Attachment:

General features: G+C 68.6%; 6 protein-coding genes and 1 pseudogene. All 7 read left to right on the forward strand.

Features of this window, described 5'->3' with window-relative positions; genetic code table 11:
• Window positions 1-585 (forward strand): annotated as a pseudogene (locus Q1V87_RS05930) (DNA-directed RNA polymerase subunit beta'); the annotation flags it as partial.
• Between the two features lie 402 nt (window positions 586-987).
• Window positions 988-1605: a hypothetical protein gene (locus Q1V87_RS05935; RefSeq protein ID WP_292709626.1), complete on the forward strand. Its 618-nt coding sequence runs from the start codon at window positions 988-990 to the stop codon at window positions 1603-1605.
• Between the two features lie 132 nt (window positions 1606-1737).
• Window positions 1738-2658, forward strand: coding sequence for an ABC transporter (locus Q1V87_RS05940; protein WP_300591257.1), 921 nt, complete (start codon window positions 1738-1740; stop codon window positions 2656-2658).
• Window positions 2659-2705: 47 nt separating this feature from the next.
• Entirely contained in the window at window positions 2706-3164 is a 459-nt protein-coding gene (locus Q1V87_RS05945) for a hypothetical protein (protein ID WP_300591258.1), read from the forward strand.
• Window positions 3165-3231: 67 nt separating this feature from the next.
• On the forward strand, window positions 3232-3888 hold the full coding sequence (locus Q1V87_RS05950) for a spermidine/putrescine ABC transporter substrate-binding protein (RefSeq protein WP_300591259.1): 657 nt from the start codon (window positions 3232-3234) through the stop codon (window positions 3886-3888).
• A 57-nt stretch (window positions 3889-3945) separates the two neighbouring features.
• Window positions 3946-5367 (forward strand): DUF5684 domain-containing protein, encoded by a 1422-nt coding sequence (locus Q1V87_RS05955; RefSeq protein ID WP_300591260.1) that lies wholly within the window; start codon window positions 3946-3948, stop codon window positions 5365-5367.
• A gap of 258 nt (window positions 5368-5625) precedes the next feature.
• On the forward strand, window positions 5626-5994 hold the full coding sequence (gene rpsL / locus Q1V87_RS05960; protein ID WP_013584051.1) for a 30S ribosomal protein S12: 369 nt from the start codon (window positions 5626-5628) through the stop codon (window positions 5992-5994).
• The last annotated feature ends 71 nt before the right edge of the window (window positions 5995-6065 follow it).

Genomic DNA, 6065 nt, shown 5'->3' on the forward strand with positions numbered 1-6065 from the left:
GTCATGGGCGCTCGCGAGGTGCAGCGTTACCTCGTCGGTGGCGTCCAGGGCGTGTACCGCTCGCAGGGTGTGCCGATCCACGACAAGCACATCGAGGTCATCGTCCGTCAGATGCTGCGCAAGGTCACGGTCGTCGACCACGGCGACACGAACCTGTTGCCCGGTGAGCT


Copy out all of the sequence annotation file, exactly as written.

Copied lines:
General features: G+C 68.6%; 6 protein-coding genes and 1 pseudogene. All 7 read left to right on the forward strand.

Features of this window, described 5'->3' with window-relative positions; genetic code table 11:
• Window positions 1-585 (forward strand): annotated as a pseudogene (locus Q1V87_RS05930) (DNA-directed RNA polymerase subunit beta'); the annotation flags it as partial.
• Between the two features lie 402 nt (window positions 586-987).
• Window positions 988-1605: a hypothetical protein gene (locus Q1V87_RS05935; RefSeq protein ID WP_292709626.1), complete on the forward strand. Its 618-nt coding sequence runs from the start codon at window positions 988-990 to the stop codon at window positions 1603-1605.
• Between the two features lie 132 nt (window positions 1606-1737).
• Window positions 1738-2658, forward strand: coding sequence for an ABC transporter (locus Q1V87_RS05940; protein WP_300591257.1), 921 nt, complete (start codon window positions 1738-1740; stop codon window positions 2656-2658).
• Window positions 2659-2705: 47 nt separating this feature from the next.
• Entirely contained in the window at window positions 2706-3164 is a 459-nt protein-coding gene (locus Q1V87_RS05945) for a hypothetical protein (protein ID WP_300591258.1), read from the forward strand.
• Window positions 3165-3231: 67 nt separating this feature from the next.
• On the forward strand, window positions 3232-3888 hold the full coding sequence (locus Q1V87_RS05950) for a spermidine/putrescine ABC transporter substrate-binding protein (RefSeq protein WP_300591259.1): 657 nt from the start codon (window positions 3232-3234) through the stop codon (window positions 3886-3888).
• A 57-nt stretch (window positions 3889-3945) separates the two neighbouring features.
• Window positions 3946-5367 (forward strand): DUF5684 domain-containing protein, encoded by a 1422-nt coding sequence (locus Q1V87_RS05955; RefSeq protein ID WP_300591260.1) that lies wholly within the window; start codon window positions 3946-3948, stop codon window positions 5365-5367.
• A gap of 258 nt (window positions 5368-5625) precedes the next feature.
• On the forward strand, window positions 5626-5994 hold the full coding sequence (gene rpsL / locus Q1V87_RS05960; protein ID WP_013584051.1) for a 30S ribosomal protein S12: 369 nt from the start codon (window positions 5626-5628) through the stop codon (window positions 5992-5994).
• The last annotated feature ends 71 nt before the right edge of the window (window positions 5995-6065 follow it).

Genomic DNA, 6065 nt, shown 5'->3' on the forward strand with positions numbered 1-6065 from the left:
GTCATGGGCGCTCGCGAGGTGCAGCGTTACCTCGTCGGTGGCGTCCAGGGCGTGTACCGCTCGCAGGGTGTGCCGATCCACGACAAGCACATCGAGGTCATCGTCCGTCAGATGCTGCGCAAGGTCACGGTCGTCGACCACGGCGACACGAACCTGTTGCCCGGTGAGCT